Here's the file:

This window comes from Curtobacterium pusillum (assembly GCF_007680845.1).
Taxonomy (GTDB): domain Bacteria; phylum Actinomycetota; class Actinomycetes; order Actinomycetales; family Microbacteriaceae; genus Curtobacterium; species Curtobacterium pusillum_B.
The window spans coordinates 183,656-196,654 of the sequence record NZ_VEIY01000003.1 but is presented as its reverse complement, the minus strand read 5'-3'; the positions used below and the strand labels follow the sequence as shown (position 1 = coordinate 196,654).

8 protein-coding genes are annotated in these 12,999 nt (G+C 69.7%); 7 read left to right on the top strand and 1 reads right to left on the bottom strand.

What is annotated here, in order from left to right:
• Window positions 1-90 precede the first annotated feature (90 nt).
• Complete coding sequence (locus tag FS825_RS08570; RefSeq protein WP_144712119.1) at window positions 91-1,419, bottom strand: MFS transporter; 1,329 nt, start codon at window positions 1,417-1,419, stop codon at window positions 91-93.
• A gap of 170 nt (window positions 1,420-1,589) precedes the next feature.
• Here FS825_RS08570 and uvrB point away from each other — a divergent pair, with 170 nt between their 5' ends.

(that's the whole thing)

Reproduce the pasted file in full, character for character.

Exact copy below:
This window comes from Curtobacterium pusillum (assembly GCF_007680845.1).
Taxonomy (GTDB): domain Bacteria; phylum Actinomycetota; class Actinomycetes; order Actinomycetales; family Microbacteriaceae; genus Curtobacterium; species Curtobacterium pusillum_B.
The window spans coordinates 183,656-196,654 of the sequence record NZ_VEIY01000003.1 but is presented as its reverse complement, the minus strand read 5'-3'; the positions used below and the strand labels follow the sequence as shown (position 1 = coordinate 196,654).

8 protein-coding genes are annotated in these 12,999 nt (G+C 69.7%); 7 read left to right on the top strand and 1 reads right to left on the bottom strand.

What is annotated here, in order from left to right:
• Window positions 1-90 precede the first annotated feature (90 nt).
• Complete coding sequence (locus tag FS825_RS08570; RefSeq protein WP_144712119.1) at window positions 91-1,419, bottom strand: MFS transporter; 1,329 nt, start codon at window positions 1,417-1,419, stop codon at window positions 91-93.
• A gap of 170 nt (window positions 1,420-1,589) precedes the next feature.
• Here FS825_RS08570 and uvrB point away from each other — a divergent pair, with 170 nt between their 5' ends.